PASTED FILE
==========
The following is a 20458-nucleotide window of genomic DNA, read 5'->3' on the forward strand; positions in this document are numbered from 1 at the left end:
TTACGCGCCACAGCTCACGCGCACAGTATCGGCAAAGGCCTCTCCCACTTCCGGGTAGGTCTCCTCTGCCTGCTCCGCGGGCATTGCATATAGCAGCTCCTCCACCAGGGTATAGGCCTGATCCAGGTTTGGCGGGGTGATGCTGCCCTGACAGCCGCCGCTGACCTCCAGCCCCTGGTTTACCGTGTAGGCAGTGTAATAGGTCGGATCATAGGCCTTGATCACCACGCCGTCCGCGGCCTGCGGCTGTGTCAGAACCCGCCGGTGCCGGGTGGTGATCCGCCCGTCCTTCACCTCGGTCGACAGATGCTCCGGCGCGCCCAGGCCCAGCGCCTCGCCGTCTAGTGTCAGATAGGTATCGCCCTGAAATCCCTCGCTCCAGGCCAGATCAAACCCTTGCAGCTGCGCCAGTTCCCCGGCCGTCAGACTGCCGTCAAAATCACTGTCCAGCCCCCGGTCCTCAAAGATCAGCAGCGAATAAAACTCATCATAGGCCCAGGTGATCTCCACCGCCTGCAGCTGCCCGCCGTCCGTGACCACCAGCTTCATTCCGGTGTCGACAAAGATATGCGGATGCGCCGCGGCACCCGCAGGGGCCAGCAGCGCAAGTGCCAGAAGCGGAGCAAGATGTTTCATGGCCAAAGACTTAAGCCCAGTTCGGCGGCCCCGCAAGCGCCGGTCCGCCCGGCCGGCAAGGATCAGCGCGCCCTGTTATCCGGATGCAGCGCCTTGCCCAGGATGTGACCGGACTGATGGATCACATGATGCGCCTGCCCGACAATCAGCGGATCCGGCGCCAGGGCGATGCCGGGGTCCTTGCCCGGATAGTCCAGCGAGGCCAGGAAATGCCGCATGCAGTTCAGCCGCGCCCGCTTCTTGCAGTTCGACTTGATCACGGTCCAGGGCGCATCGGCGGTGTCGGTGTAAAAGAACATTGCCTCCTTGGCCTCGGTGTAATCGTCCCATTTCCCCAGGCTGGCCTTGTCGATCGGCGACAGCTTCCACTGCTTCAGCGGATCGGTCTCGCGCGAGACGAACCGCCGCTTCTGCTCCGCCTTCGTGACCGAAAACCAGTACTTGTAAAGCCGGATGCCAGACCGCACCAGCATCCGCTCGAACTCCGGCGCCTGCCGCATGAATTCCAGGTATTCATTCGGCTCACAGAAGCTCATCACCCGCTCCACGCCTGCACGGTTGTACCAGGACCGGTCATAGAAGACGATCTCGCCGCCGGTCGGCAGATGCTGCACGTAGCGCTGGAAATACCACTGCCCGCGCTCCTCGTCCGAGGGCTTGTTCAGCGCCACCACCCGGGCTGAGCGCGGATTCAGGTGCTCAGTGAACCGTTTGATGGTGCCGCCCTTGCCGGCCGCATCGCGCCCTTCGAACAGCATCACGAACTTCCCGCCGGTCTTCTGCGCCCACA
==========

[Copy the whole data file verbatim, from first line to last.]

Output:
The following is a 20458-nucleotide window of genomic DNA, read 5'->3' on the forward strand; positions in this document are numbered from 1 at the left end:
TTACGCGCCACAGCTCACGCGCACAGTATCGGCAAAGGCCTCTCCCACTTCCGGGTAGGTCTCCTCTGCCTGCTCCGCGGGCATTGCATATAGCAGCTCCTCCACCAGGGTATAGGCCTGATCCAGGTTTGGCGGGGTGATGCTGCCCTGACAGCCGCCGCTGACCTCCAGCCCCTGGTTTACCGTGTAGGCAGTGTAATAGGTCGGATCATAGGCCTTGATCACCACGCCGTCCGCGGCCTGCGGCTGTGTCAGAACCCGCCGGTGCCGGGTGGTGATCCGCCCGTCCTTCACCTCGGTCGACAGATGCTCCGGCGCGCCCAGGCCCAGCGCCTCGCCGTCTAGTGTCAGATAGGTATCGCCCTGAAATCCCTCGCTCCAGGCCAGATCAAACCCTTGCAGCTGCGCCAGTTCCCCGGCCGTCAGACTGCCGTCAAAATCACTGTCCAGCCCCCGGTCCTCAAAGATCAGCAGCGAATAAAACTCATCATAGGCCCAGGTGATCTCCACCGCCTGCAGCTGCCCGCCGTCCGTGACCACCAGCTTCATTCCGGTGTCGACAAAGATATGCGGATGCGCCGCGGCACCCGCAGGGGCCAGCAGCGCAAGTGCCAGAAGCGGAGCAAGATGTTTCATGGCCAAAGACTTAAGCCCAGTTCGGCGGCCCCGCAAGCGCCGGTCCGCCCGGCCGGCAAGGATCAGCGCGCCCTGTTATCCGGATGCAGCGCCTTGCCCAGGATGTGACCGGACTGATGGATCACATGATGCGCCTGCCCGACAATCAGCGGATCCGGCGCCAGGGCGATGCCGGGGTCCTTGCCCGGATAGTCCAGCGAGGCCAGGAAATGCCGCATGCAGTTCAGCCGCGCCCGCTTCTTGCAGTTCGACTTGATCACGGTCCAGGGCGCATCGGCGGTGTCGGTGTAAAAGAACATTGCCTCCTTGGCCTCGGTGTAATCGTCCCATTTCCCCAGGCTGGCCTTGTCGATCGGCGACAGCTTCCACTGCTTCAGCGGATCGGTCTCGCGCGAGACGAACCGCCGCTTCTGCTCCGCCTTCGTGACCGAAAACCAGTACTTGTAAAGCCGGATGCCAGACCGCACCAGCATCCGCTCGAACTCCGGCGCCTGCCGCATGAATTCCAGGTATTCATTCGGCTCACAGAAGCTCATCACCCGCTCCACGCCTGCACGGTTGTACCAGGACCGGTCATAGAAGACGATCTCGCCGCCGGTCGGCAGATGCTGCACGTAGCGCTGGAAATACCACTGCCCGCGCTCCTCGTCCGAGGGCTTGTTCAGCGCCACCACCCGGGCTGAGCGCGGATTCAGGTGCTCAGTGAACCGTTTGATGGTGCCGCCCTTGCCGGCCGCATCGCGCCCTTCGAACAGCATCACGAACTTCCCGCCGGTCTTCTGCGCCCACA